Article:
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Key findings

The events of the last year indicate that while levels of corruption and serious misconduct in the APS remain low, the risks remain real. The preliminary outcome of the Australian Commission for Law Enforcement Integrity investigation into allegations of corruption in the ACBPS has served as a wake-up call across the service in several key ways.

These events remind us that the risks of corruption in the APS vary according to each agency's operating environment. It is critical that agencies consider their own risk profiles and take reasonable measures to mitigate risks. The ACBPS has done so in implementing its new integrity regime, a measure that responds to instances of corrupt conduct and is intended to prevent further occurrences.

The events in the ACBPS also serve as a reminder that tolerance of low-level inappropriate behaviour has the potential to undermine ethical culture in the workplace and can lead to much more serious misbehaviour.14 As the Chief of Army said earlier this year: ‘The standard you walk past is the standard you accept’, and a culture in which poor behaviour goes unremarked is one in which bad behaviour is allowed to flourish.

The ACBPS capability review also observed:

Close-knit cultures, combined with poor leadership in some regions, have also led to inadequate understanding of the role and expectations of leaders (including supervisors and team leaders), resulting in poor discipline and lack of reinforcement of expected behaviours. This type of culture can present significant risks in terms of potential opportunities for fraud, misconduct and corruption.15

These recent events also serve as a reminder of the importance of tending to ethical culture and setting clear boundaries around the behaviours and practices acceptable in the APS. The APS integrity framework was refreshed and reinforced this year with the introduction of new Values and Employment Principles, revised arrangements for handling misconduct and the new Public Interest Disclosure legislation. In embedding the new APS Values and legislation, the APS can now invigorate its ethical culture.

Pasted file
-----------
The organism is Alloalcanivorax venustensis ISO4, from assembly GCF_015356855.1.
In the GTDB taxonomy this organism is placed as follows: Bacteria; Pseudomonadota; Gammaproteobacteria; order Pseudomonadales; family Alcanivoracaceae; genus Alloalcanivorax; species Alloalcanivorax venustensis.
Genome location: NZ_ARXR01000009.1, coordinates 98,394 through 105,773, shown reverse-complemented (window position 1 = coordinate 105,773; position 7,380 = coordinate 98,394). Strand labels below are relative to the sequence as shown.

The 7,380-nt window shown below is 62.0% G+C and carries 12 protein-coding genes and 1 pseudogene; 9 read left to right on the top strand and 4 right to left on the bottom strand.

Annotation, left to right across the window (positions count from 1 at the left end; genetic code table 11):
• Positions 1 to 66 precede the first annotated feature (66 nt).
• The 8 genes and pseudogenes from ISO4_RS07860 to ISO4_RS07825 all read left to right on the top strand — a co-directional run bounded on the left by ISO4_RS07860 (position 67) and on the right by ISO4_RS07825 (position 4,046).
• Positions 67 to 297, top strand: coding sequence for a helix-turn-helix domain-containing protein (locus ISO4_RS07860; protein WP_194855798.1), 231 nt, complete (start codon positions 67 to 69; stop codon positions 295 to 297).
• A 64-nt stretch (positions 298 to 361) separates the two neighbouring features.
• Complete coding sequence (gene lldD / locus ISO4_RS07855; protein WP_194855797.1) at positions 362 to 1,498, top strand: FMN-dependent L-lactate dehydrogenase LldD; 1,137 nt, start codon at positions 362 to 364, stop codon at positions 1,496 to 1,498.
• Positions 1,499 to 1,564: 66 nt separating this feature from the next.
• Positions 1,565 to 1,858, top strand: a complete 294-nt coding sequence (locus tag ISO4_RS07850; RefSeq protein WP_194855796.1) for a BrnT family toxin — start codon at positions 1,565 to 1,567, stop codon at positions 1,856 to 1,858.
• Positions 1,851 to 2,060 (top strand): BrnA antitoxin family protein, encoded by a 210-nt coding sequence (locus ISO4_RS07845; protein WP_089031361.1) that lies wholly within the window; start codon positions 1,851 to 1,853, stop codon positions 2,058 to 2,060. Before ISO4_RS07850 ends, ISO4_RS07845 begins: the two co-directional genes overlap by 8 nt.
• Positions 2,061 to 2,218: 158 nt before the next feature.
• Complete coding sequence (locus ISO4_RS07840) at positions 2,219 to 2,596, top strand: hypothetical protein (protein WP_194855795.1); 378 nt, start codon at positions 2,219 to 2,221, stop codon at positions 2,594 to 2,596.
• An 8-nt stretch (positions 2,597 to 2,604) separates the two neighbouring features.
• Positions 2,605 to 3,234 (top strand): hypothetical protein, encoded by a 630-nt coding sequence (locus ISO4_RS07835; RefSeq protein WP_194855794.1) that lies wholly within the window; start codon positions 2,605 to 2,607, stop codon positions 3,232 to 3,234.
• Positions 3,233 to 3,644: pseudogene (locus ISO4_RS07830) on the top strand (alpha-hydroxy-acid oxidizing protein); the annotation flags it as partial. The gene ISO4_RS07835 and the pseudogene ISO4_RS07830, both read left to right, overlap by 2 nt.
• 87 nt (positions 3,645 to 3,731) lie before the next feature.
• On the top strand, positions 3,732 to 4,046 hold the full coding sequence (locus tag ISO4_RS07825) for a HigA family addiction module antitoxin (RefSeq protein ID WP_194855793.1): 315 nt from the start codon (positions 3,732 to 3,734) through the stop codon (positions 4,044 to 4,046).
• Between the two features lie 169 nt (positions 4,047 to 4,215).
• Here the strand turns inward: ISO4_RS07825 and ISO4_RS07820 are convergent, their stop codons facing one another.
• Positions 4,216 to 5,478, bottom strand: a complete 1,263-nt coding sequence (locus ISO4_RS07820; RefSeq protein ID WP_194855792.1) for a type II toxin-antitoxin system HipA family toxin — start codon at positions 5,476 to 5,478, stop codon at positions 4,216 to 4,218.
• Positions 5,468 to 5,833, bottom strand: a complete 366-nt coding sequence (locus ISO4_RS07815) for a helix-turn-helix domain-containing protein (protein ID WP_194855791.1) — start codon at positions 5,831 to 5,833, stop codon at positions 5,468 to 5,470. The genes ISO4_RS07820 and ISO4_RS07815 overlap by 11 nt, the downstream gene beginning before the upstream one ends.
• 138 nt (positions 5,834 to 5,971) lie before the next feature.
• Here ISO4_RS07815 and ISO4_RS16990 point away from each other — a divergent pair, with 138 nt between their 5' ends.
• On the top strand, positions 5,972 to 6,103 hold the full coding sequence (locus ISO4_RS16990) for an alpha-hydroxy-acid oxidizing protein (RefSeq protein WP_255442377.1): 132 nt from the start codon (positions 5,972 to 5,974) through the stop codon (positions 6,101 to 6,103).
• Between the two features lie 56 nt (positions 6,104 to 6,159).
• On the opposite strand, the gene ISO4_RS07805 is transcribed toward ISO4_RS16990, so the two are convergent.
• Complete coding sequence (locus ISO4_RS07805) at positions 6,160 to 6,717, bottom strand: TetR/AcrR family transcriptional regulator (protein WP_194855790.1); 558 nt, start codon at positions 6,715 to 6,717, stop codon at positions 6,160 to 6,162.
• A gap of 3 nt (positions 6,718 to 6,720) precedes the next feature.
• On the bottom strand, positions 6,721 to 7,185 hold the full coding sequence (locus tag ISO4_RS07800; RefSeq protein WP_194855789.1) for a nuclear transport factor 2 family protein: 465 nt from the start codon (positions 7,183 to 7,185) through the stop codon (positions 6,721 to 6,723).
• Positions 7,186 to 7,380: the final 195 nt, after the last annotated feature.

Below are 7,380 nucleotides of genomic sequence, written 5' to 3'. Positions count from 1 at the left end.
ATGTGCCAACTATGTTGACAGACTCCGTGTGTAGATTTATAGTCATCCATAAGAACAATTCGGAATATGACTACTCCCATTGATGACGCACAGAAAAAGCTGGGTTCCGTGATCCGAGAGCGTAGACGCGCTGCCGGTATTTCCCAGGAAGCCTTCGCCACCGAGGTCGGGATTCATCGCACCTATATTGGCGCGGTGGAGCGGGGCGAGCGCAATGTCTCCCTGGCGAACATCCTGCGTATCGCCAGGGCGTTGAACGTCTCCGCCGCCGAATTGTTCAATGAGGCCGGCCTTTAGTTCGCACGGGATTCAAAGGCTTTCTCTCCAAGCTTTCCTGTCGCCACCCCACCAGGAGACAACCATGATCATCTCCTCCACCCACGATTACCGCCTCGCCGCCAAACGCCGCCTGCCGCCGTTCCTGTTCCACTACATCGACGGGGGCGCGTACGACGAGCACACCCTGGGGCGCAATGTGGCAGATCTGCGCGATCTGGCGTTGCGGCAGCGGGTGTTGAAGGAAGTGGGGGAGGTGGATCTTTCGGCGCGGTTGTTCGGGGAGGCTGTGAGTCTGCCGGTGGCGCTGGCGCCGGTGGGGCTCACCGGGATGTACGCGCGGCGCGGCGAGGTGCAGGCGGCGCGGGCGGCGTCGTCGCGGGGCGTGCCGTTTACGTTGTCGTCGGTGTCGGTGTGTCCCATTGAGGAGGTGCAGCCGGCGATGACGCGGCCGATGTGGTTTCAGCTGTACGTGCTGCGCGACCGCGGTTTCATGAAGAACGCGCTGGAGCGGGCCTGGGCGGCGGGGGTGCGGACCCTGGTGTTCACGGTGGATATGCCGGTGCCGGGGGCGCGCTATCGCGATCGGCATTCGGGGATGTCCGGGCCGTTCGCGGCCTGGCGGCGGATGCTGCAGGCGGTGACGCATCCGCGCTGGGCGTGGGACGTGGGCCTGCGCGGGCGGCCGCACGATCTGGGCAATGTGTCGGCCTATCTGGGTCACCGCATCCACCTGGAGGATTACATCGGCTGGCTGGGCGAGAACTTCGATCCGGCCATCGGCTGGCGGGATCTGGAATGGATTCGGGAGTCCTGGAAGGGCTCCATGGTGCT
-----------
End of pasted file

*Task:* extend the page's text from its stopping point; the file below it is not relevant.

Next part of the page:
Many lessons can be drawn from the events in the ACBPS, but the crucial one is that the organisational culture of the APS needs safeguarding and nurturing. While preventing corruption is an important goal for Australian Government administration, a focus on corruption prevention alone is too narrow to support a robust culture of integrity. This means that employees, managers and leaders must do what is right, rather than merely avoiding doing what is wrong. The new APS Values and Employment Principles provide an opportunity for agencies to reinforce a culture of ethical awareness and integrity across the APS when embedding them into work. The APS Values and Employment Principles need hardwiring into systems, processes and procedures and should form the basis for every management decision.


14 Australian Commission for Law Enforcement Integrity, Operation Heritage—a joint investigation of alleged corrupt conduct among officers of the Australian Customs and Border Protection Service at Sydney International Airport (Interim Report), Commonwealth of Australia, Canberra, (2013).

15 Australian Public Service Commission, Capability Review: Australian Customs and Border Protection Service, Commonwealth of Australia, Canberra, (2013), p. 25.